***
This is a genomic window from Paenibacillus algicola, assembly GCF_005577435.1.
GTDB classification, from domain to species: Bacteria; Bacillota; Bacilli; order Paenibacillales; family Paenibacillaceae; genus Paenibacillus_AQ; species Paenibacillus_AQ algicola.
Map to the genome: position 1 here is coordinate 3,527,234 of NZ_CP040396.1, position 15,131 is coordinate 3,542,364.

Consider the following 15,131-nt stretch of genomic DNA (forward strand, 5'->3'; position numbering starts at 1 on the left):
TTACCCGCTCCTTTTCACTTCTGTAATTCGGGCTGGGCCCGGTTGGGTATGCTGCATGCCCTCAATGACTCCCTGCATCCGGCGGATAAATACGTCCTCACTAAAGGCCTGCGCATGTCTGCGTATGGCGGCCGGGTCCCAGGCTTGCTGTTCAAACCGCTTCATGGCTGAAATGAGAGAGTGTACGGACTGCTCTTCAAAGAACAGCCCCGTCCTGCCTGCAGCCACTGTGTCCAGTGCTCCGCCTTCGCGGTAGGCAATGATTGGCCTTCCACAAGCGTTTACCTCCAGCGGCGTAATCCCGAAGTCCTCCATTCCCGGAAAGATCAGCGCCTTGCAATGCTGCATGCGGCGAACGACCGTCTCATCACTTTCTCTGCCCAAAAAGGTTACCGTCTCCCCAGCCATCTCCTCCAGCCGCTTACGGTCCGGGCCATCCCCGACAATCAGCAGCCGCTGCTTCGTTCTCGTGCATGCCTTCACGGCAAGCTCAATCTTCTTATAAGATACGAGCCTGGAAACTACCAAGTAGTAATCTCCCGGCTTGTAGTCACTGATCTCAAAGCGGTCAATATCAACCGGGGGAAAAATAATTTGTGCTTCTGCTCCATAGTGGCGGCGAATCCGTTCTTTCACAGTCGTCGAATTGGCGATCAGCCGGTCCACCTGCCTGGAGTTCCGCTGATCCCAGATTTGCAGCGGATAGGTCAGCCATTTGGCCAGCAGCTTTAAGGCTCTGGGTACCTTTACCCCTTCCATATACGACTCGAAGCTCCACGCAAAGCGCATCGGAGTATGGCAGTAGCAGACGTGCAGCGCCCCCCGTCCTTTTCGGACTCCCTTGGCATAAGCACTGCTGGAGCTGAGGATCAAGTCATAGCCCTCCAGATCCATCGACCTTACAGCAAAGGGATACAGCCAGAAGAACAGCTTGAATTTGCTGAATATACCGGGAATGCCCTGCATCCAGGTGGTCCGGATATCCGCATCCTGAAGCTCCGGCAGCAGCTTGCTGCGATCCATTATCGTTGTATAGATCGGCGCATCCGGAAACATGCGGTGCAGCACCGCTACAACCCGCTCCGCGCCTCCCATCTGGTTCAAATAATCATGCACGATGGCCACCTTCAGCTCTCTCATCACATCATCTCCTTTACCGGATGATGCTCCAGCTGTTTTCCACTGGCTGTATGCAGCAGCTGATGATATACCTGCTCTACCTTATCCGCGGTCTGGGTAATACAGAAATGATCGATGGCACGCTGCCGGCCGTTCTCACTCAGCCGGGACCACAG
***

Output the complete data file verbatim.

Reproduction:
This is a genomic window from Paenibacillus algicola, assembly GCF_005577435.1.
GTDB classification, from domain to species: Bacteria; Bacillota; Bacilli; order Paenibacillales; family Paenibacillaceae; genus Paenibacillus_AQ; species Paenibacillus_AQ algicola.
Map to the genome: position 1 here is coordinate 3,527,234 of NZ_CP040396.1, position 15,131 is coordinate 3,542,364.

Consider the following 15,131-nt stretch of genomic DNA (forward strand, 5'->3'; position numbering starts at 1 on the left):
TTACCCGCTCCTTTTCACTTCTGTAATTCGGGCTGGGCCCGGTTGGGTATGCTGCATGCCCTCAATGACTCCCTGCATCCGGCGGATAAATACGTCCTCACTAAAGGCCTGCGCATGTCTGCGTATGGCGGCCGGGTCCCAGGCTTGCTGTTCAAACCGCTTCATGGCTGAAATGAGAGAGTGTACGGACTGCTCTTCAAAGAACAGCCCCGTCCTGCCTGCAGCCACTGTGTCCAGTGCTCCGCCTTCGCGGTAGGCAATGATTGGCCTTCCACAAGCGTTTACCTCCAGCGGCGTAATCCCGAAGTCCTCCATTCCCGGAAAGATCAGCGCCTTGCAATGCTGCATGCGGCGAACGACCGTCTCATCACTTTCTCTGCCCAAAAAGGTTACCGTCTCCCCAGCCATCTCCTCCAGCCGCTTACGGTCCGGGCCATCCCCGACAATCAGCAGCCGCTGCTTCGTTCTCGTGCATGCCTTCACGGCAAGCTCAATCTTCTTATAAGATACGAGCCTGGAAACTACCAAGTAGTAATCTCCCGGCTTGTAGTCACTGATCTCAAAGCGGTCAATATCAACCGGGGGAAAAATAATTTGTGCTTCTGCTCCATAGTGGCGGCGAATCCGTTCTTTCACAGTCGTCGAATTGGCGATCAGCCGGTCCACCTGCCTGGAGTTCCGCTGATCCCAGATTTGCAGCGGATAGGTCAGCCATTTGGCCAGCAGCTTTAAGGCTCTGGGTACCTTTACCCCTTCCATATACGACTCGAAGCTCCACGCAAAGCGCATCGGAGTATGGCAGTAGCAGACGTGCAGCGCCCCCCGTCCTTTTCGGACTCCCTTGGCATAAGCACTGCTGGAGCTGAGGATCAAGTCATAGCCCTCCAGATCCATCGACCTTACAGCAAAGGGATACAGCCAGAAGAACAGCTTGAATTTGCTGAATATACCGGGAATGCCCTGCATCCAGGTGGTCCGGATATCCGCATCCTGAAGCTCCGGCAGCAGCTTGCTGCGATCCATTATCGTTGTATAGATCGGCGCATCCGGAAACATGCGGTGCAGCACCGCTACAACCCGCTCCGCGCCTCCCATCTGGTTCAAATAATCATGCACGATGGCCACCTTCAGCTCTCTCATCACATCATCTCCTTTACCGGATGATGCTCCAGCTGTTTTCCACTGGCTGTATGCAGCAGCTGATGATATACCTGCTCTACCTTATCCGCGGTCTGGGTAATACAGAAATGATCGATGGCACGCTGCCGGCCGTTCTCACTCAGCCGGGACCACAG